Of course, this is about planning as well – you can plan your days to ensure you get your run in – if you know that you have a busy day and an appointment in the evening, get up early an run. If you are going to a dinner – run to your friends house, and ask if you can take the shower there! If you’re training at a running club, don’t take the car there, run there to maximize the km. Bring your trainers with you when you travel – you can always find a place to run and there is no better way to discover a new place. I have 3 kids, so when I take them to football practice on weekends, I don’t stand around and wait for 1 hour, I go for a run while they train, I then go back home and pick up the next kid that has practice at a different time and do the same again, so I find a way to fit in the training with other family related activities. I also enjoy running in the evening – if I’m getting a little tired I actually find that it freshens me up again, which is sometimes helpful when I’m working from home in the evening after the kids are in bed.

i: When you’re racing, do you get a tiny voice in your head that tells you that you’re too tired and you need to stop? How do you deal with it?

CW: Yes !! I know the inner voice – and there has been a lot of scientific studies done to show that the voice controls your self-esteem and performance, so in other words, you need to be able to control the voice.

Now – how do you control the voice? I would say that ultra running is 30% physical performance and 70% mental performance, but by being in great physical shape, you can build mental surplus and the self-conviction of imminent success. You need to spend a lot of time in the training zone, where the voice starts appearing, so that you can recognize what it feels like on your body, to detect it early and start manipulating it by thinking about positive things like friends and family, things you are looking forward to when you get back, stories that bring positive vibes etc. Also once you have worked yourself through a crisis, you know what that feels like, and you start getting more comfortable with pushing your body through those phases rather than starting to panic or convincing yourself to stop.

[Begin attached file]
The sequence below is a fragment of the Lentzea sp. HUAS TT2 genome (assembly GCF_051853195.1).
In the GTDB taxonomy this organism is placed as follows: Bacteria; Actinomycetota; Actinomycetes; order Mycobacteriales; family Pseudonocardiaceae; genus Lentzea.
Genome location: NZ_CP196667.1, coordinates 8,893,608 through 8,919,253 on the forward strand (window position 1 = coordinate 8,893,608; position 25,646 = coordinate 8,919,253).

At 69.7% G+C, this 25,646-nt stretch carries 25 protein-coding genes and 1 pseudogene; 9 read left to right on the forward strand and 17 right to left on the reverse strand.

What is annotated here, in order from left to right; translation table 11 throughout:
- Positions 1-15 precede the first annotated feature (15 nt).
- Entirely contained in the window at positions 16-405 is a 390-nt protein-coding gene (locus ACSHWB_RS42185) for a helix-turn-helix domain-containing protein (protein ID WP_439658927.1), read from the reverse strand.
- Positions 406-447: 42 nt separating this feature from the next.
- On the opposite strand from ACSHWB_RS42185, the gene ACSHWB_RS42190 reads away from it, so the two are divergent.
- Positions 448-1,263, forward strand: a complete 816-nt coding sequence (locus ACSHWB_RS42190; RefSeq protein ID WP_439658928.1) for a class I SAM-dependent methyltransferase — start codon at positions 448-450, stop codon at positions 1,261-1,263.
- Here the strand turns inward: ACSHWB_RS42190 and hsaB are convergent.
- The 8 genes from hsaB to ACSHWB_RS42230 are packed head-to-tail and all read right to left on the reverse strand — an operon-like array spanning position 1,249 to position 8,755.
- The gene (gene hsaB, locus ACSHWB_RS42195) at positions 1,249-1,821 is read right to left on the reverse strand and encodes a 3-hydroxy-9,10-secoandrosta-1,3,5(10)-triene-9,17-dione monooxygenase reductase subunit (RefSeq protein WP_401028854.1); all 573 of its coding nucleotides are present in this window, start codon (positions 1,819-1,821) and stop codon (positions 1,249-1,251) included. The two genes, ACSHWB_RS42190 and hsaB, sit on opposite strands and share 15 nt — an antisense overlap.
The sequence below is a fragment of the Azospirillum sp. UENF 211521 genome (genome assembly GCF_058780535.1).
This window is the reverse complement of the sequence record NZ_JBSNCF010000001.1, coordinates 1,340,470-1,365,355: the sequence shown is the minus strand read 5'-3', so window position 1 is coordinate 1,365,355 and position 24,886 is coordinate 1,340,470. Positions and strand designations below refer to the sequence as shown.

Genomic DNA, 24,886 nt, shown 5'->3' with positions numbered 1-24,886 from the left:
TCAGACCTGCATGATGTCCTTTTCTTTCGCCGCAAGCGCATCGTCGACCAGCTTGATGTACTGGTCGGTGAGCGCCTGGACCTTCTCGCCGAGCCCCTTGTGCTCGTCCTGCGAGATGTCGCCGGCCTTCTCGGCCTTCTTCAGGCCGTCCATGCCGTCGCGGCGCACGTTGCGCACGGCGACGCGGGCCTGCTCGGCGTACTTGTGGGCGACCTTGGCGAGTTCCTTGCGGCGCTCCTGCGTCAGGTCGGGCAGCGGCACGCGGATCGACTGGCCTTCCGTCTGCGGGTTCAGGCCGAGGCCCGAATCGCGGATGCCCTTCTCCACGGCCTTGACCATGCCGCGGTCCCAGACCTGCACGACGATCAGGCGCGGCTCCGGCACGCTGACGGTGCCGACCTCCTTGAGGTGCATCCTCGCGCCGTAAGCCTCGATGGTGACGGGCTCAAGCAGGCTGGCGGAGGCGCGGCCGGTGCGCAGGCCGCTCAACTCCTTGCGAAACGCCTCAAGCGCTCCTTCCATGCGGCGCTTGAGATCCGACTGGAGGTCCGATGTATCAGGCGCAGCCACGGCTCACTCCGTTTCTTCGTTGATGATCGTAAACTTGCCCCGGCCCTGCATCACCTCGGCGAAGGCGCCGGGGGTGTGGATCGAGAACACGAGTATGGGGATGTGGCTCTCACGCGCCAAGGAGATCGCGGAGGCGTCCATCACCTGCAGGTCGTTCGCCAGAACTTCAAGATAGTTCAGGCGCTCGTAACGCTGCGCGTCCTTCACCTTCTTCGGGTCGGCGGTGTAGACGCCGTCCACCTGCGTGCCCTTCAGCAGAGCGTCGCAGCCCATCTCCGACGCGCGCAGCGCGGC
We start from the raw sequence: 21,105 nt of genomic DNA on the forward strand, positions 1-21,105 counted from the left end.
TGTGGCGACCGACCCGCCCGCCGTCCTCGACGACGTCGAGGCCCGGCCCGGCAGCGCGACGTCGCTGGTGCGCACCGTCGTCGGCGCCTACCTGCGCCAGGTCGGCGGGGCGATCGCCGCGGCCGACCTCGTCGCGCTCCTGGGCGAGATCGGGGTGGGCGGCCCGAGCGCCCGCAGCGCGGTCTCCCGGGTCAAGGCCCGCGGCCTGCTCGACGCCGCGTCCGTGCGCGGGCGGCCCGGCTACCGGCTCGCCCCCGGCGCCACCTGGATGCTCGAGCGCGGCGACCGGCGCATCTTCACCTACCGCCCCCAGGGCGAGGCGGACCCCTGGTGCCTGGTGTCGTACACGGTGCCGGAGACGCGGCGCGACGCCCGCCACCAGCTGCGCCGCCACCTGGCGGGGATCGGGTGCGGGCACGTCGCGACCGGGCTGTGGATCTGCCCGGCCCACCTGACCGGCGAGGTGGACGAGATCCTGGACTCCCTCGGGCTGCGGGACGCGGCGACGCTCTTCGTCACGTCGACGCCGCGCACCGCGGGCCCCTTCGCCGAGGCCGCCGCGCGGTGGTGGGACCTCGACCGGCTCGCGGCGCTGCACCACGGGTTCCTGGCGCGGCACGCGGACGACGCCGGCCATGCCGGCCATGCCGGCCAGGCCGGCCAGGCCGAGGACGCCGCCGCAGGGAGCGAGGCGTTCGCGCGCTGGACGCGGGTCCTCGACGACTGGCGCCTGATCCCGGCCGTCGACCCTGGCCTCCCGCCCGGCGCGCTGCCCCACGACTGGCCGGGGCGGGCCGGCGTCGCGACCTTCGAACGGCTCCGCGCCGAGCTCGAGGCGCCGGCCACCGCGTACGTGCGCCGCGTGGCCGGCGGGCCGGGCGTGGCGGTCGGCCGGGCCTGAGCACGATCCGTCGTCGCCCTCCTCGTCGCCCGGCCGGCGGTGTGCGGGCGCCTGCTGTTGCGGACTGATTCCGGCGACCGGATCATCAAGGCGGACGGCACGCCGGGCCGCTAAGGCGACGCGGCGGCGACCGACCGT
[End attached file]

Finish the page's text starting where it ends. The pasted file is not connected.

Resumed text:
You also need to be very comfortable with all your equipment, having tested it and trained with it in real conditions. The less time you need to spend on playing about with equipment trying to make it work, the better. All these activities around managing your rucksack, your food/energy, hydro-system etc. – this should all happen on auto pilot, so you can focus all your energy on managing the inner voice.

It’s also important to start breaking down that big challenge into some small easily-digestible pieces, where you have a high likelihood of succeeding. So as an example, do not focus on the fact that you still have 350km left of a race, but think about the fact that you only have 12km to the next check point, where a clean t-shirt is waiting for you or you get to rest for 30 minutes. This way you design your own journey for success rather than allowing yourself to focus on the negatives of the challenge ahead of you.

i: Finally, what’s your “why” for living your life as you do?

CW: Great question – for me this is a lifestyle now. I think I’m both physically, mentally and chemically addicted to running. Running is my personal space, away from kids, colleagues and friends. It’s the time where I get to clear my mind, reflect on things and recharge my batteries. I believe staying healthy and fit gives me advantages in most aspects of life. I can do sports with my kids, I can go hiking, skiing, biking and playing other sports without worrying whether I’m fit enough to do it or whether I’ll get injured. I also think it generally gives me a higher level of energy, which means I can accomplish more and I deal well with high intensive workloads, because I’m in a good and healthy physical condition.

I’m sure that the production of endorphins during workouts also focuses my mind on making sure I make time to get my running done every day.

Finally, I always have some small running vision or project cooking in the back of my mind. By constantly being in good shape, I know I’m always within reasonable reach of being able to pursue some of these dreams with 3-6 months of intense prep – this is also a great motivational factor.

So there you have it – words from the champ himself. I hope you found them as inspiring as I did. Time to move!